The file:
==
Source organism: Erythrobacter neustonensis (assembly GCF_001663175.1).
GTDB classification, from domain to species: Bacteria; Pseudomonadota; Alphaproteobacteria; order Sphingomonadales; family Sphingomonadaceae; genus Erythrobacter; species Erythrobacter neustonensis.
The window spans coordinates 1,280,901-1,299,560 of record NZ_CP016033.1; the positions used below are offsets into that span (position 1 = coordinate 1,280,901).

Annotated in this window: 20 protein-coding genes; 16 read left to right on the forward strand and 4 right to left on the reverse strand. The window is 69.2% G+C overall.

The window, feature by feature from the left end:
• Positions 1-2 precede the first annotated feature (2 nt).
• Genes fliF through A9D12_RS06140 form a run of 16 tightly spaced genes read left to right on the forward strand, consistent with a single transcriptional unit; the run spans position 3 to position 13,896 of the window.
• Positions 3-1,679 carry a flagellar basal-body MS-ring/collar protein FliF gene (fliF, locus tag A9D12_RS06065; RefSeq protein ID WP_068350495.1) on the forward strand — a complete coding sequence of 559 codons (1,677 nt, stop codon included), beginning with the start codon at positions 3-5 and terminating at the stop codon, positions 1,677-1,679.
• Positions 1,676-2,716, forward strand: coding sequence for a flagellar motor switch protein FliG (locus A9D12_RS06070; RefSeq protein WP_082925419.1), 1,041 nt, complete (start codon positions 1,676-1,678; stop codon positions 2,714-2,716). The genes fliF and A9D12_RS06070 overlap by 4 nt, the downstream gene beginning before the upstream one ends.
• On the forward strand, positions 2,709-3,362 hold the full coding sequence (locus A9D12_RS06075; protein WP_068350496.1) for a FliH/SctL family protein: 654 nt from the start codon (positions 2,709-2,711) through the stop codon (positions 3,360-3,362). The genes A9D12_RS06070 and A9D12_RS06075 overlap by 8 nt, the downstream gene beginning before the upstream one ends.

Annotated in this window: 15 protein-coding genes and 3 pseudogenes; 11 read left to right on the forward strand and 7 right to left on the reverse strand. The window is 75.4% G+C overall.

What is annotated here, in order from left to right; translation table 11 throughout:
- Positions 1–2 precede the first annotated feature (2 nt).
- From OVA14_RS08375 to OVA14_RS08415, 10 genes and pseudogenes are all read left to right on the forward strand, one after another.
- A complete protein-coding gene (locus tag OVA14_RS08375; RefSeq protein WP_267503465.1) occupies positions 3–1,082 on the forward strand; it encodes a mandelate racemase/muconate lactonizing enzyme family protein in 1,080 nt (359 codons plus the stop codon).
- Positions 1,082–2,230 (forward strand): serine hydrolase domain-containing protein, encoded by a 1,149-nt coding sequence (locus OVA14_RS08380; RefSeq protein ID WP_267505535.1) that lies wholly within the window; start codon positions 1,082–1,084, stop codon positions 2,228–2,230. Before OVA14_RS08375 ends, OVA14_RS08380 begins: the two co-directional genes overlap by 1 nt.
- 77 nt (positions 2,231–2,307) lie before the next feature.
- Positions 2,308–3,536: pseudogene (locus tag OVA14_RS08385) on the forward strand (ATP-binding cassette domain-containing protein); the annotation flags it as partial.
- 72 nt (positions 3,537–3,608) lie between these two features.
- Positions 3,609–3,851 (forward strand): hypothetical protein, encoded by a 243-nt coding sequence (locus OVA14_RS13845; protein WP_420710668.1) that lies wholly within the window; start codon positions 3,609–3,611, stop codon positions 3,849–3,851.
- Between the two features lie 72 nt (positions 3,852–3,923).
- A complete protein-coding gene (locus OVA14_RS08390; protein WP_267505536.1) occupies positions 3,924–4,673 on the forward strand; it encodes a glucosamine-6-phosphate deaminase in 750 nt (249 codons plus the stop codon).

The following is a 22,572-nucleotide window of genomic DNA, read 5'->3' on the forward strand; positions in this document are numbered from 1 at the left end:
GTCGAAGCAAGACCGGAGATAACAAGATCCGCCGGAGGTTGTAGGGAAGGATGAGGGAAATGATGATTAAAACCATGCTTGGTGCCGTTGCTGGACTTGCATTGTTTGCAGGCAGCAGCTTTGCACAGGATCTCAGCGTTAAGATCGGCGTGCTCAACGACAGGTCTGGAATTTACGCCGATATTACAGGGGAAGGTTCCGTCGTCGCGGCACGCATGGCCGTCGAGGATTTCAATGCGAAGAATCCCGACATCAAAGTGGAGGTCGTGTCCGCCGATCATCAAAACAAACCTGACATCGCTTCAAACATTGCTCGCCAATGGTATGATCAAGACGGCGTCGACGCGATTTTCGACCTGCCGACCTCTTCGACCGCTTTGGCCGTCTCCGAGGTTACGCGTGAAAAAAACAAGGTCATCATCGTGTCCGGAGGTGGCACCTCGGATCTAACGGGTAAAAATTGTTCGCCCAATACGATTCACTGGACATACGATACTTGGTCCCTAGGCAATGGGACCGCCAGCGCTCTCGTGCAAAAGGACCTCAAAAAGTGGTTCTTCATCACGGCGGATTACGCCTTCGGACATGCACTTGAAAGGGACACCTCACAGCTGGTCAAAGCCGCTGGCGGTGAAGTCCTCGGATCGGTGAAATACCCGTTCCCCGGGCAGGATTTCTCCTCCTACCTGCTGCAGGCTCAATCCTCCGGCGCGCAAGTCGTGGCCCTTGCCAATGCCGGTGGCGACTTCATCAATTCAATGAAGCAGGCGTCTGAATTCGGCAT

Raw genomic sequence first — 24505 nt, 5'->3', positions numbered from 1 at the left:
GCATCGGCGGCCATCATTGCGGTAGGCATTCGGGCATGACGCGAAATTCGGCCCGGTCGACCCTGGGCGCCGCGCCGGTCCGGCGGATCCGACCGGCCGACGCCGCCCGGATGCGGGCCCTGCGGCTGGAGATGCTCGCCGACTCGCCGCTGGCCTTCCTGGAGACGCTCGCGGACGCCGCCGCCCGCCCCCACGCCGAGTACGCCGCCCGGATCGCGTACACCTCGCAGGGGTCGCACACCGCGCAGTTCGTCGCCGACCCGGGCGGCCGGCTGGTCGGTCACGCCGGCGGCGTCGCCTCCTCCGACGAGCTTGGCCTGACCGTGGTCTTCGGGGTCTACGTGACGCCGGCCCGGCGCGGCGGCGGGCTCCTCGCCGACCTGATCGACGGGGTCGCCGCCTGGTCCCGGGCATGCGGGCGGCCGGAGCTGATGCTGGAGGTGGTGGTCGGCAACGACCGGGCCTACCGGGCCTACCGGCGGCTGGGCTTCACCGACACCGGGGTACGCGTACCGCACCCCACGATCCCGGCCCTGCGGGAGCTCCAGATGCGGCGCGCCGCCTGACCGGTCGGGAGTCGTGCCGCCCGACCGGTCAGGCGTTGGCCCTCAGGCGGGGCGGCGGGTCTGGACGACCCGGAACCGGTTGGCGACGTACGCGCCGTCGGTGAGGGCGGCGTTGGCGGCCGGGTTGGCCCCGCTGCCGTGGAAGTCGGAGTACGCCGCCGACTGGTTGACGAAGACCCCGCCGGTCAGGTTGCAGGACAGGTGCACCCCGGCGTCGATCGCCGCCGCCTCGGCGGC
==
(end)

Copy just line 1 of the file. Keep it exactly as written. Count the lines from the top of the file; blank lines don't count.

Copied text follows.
Source organism: Erythrobacter neustonensis (assembly GCF_001663175.1).